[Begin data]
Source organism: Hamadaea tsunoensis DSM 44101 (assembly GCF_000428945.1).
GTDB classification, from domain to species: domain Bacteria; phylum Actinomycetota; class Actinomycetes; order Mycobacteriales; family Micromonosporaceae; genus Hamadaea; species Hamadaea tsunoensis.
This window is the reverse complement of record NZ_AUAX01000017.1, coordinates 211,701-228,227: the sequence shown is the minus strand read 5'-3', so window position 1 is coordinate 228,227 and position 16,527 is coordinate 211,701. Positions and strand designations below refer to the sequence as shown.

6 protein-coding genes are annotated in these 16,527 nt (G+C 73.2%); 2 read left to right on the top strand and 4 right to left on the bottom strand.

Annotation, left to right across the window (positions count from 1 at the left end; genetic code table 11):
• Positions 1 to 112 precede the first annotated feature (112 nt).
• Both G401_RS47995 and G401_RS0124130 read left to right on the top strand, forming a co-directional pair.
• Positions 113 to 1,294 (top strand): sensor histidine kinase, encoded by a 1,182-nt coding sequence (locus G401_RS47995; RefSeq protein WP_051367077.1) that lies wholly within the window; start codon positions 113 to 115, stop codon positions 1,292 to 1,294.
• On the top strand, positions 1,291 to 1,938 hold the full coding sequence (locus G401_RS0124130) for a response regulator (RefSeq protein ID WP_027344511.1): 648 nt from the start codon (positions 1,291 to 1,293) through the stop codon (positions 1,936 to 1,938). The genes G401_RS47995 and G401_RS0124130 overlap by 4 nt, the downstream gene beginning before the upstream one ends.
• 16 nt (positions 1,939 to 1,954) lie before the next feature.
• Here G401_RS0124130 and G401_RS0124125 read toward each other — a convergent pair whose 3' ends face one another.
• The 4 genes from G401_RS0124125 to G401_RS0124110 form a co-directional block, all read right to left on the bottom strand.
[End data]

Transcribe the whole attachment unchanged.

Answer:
Source organism: Hamadaea tsunoensis DSM 44101 (assembly GCF_000428945.1).
GTDB classification, from domain to species: domain Bacteria; phylum Actinomycetota; class Actinomycetes; order Mycobacteriales; family Micromonosporaceae; genus Hamadaea; species Hamadaea tsunoensis.
This window is the reverse complement of record NZ_AUAX01000017.1, coordinates 211,701-228,227: the sequence shown is the minus strand read 5'-3', so window position 1 is coordinate 228,227 and position 16,527 is coordinate 211,701. Positions and strand designations below refer to the sequence as shown.

6 protein-coding genes are annotated in these 16,527 nt (G+C 73.2%); 2 read left to right on the top strand and 4 right to left on the bottom strand.

Annotation, left to right across the window (positions count from 1 at the left end; genetic code table 11):
• Positions 1 to 112 precede the first annotated feature (112 nt).
• Both G401_RS47995 and G401_RS0124130 read left to right on the top strand, forming a co-directional pair.
• Positions 113 to 1,294 (top strand): sensor histidine kinase, encoded by a 1,182-nt coding sequence (locus G401_RS47995; RefSeq protein WP_051367077.1) that lies wholly within the window; start codon positions 113 to 115, stop codon positions 1,292 to 1,294.
• On the top strand, positions 1,291 to 1,938 hold the full coding sequence (locus G401_RS0124130) for a response regulator (RefSeq protein ID WP_027344511.1): 648 nt from the start codon (positions 1,291 to 1,293) through the stop codon (positions 1,936 to 1,938). The genes G401_RS47995 and G401_RS0124130 overlap by 4 nt, the downstream gene beginning before the upstream one ends.
• 16 nt (positions 1,939 to 1,954) lie before the next feature.
• Here G401_RS0124130 and G401_RS0124125 read toward each other — a convergent pair whose 3' ends face one another.
• The 4 genes from G401_RS0124125 to G401_RS0124110 form a co-directional block, all read right to left on the bottom strand.